SockDetour backdoor targets U.S. defense contractors

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An advanced persistent threat (APT) campaign dubbed TiltedTemple has been using a “sophisticated tool” and malicious backdoor SockDetour to target U.S. defense contractors.

According to Palo Alto’s Unit 42 researchers, the TiltedTemple advanced persistent threat (APT) campaign was first discovered with connections to exploits of the Zoho ManageEngine ADSelfService Plus vulnerability CVE-2021-40539 and ServiceDesk Plus vulnerability CVE-2021-44077.

The threat actors used a number of methods to exploit systems and maintain persistence using the backdoor malware SockDetour, likely to have been in the wild since at least July 2019. Primary attacks have been targeted against U.S.-based defense contractors.


The Unit 42 researchers described the SockDetour malware in a recent blog post:

“A custom backdoor, SockDetour is designed to serve as a backup backdoor in case the primary one is removed. It is difficult to detect, since it operates filelessly and socketlessly on compromised Windows servers. One of the command and control (C2) infrastructures that the threat actor used for malware distribution for the TiltedTemple campaign hosted SockDetour along with other miscellaneous tools such as a memory dumping tool and several webshells.”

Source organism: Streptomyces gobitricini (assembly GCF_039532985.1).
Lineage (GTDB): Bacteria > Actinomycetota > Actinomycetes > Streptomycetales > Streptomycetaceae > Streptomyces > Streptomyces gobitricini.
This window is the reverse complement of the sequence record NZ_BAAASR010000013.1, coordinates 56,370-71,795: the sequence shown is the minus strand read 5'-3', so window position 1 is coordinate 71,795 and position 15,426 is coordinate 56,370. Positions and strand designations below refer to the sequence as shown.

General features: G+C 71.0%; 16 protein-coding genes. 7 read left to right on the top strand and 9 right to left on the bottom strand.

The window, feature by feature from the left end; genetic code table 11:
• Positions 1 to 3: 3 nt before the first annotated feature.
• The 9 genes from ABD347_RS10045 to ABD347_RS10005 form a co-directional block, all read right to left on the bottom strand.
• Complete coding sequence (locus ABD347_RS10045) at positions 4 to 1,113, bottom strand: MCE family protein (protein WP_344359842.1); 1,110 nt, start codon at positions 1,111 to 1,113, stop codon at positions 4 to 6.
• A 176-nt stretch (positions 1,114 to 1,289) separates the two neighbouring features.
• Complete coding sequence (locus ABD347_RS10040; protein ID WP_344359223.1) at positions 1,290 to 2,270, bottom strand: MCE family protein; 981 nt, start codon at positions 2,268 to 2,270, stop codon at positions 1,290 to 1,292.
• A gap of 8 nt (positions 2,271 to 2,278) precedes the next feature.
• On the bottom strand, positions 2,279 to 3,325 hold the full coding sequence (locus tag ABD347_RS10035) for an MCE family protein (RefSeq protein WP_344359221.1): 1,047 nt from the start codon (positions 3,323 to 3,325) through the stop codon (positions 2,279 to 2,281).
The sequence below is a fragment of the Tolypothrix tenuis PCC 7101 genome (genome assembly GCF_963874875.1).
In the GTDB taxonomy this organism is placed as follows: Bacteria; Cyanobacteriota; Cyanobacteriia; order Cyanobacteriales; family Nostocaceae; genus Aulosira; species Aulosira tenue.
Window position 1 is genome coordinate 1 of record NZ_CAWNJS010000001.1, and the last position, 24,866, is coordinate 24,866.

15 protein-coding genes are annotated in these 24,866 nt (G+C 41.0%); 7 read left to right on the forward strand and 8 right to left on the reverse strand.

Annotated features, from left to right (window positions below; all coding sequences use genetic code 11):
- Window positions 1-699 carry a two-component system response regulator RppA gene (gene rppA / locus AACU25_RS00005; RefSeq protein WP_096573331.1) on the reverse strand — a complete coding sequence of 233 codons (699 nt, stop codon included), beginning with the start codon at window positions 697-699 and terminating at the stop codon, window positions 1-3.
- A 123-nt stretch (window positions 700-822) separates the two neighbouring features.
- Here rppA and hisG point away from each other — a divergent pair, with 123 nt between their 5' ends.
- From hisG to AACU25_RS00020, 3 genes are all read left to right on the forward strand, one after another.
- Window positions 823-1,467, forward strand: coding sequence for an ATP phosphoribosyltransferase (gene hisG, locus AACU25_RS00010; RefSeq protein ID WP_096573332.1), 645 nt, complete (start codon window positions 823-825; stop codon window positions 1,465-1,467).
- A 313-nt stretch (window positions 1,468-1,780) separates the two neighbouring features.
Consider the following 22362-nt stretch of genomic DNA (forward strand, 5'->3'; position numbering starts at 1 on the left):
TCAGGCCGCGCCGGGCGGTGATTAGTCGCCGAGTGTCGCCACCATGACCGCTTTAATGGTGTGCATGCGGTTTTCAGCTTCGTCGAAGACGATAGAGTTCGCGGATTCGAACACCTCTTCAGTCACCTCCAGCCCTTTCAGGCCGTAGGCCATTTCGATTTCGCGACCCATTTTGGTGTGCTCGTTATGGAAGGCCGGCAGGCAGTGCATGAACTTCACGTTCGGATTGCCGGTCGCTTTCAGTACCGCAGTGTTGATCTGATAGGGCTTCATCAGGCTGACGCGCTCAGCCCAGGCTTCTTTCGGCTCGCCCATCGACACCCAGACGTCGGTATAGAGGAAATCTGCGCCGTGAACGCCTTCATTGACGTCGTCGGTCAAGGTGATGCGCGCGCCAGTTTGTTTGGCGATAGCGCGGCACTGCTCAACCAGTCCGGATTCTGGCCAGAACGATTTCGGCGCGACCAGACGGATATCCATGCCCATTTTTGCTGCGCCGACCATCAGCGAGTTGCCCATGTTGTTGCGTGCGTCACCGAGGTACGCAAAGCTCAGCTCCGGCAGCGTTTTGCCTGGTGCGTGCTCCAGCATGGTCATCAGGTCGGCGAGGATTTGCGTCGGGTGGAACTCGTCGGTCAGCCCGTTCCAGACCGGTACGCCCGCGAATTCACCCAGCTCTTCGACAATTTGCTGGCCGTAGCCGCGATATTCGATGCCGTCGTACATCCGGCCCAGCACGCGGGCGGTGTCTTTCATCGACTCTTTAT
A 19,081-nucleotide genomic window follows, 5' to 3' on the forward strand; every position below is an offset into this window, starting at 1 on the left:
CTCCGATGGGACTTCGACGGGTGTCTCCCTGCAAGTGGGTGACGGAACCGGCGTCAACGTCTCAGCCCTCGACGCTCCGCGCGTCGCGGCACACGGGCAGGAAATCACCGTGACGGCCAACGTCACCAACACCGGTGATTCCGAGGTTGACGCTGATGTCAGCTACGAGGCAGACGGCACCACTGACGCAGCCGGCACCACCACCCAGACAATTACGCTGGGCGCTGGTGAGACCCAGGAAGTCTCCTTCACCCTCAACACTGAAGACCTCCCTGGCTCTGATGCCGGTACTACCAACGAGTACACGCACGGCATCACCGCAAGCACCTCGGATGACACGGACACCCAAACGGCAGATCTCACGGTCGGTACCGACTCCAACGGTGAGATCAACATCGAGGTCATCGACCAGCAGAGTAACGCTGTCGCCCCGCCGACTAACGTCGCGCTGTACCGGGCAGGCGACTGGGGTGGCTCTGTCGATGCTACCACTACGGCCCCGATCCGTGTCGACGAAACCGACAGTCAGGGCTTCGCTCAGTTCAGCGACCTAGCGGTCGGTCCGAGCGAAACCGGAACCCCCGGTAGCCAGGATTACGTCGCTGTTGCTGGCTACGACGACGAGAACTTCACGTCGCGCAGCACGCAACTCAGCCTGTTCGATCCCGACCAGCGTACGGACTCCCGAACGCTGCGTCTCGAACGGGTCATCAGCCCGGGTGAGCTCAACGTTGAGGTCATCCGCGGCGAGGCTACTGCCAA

Moreover, the backdoor runs on Windows systems that are running services with listening TCP ports. Once the malware hijacks network connections made to the pre-existing network socket, it then establishes an encrypted C2 channel with the remote threat.

This makes SockDetour more difficult to detect as noted in Figure 1 workflow diagram provided by Unit 42 below:

Figure 1: SockDetour workflow (Unit 42)

Compromised QNAP server

What is also interesting is SockDetour was hosted on an FTP server via a compromised Quality Network Appliance Provider (QNAP) small office and home office (SOHO) network-attached storage (NAS) server commonly used in small businesses.

QNAP NAS server vulnerabilities, such as CVE-2021-28799 and CVE-2020-36195, have been known to be targeted by Qlocker and eCh0raix ransomware campaigns.

This is just another reminder to patch these types of systems frequently and as soon as updates are made available.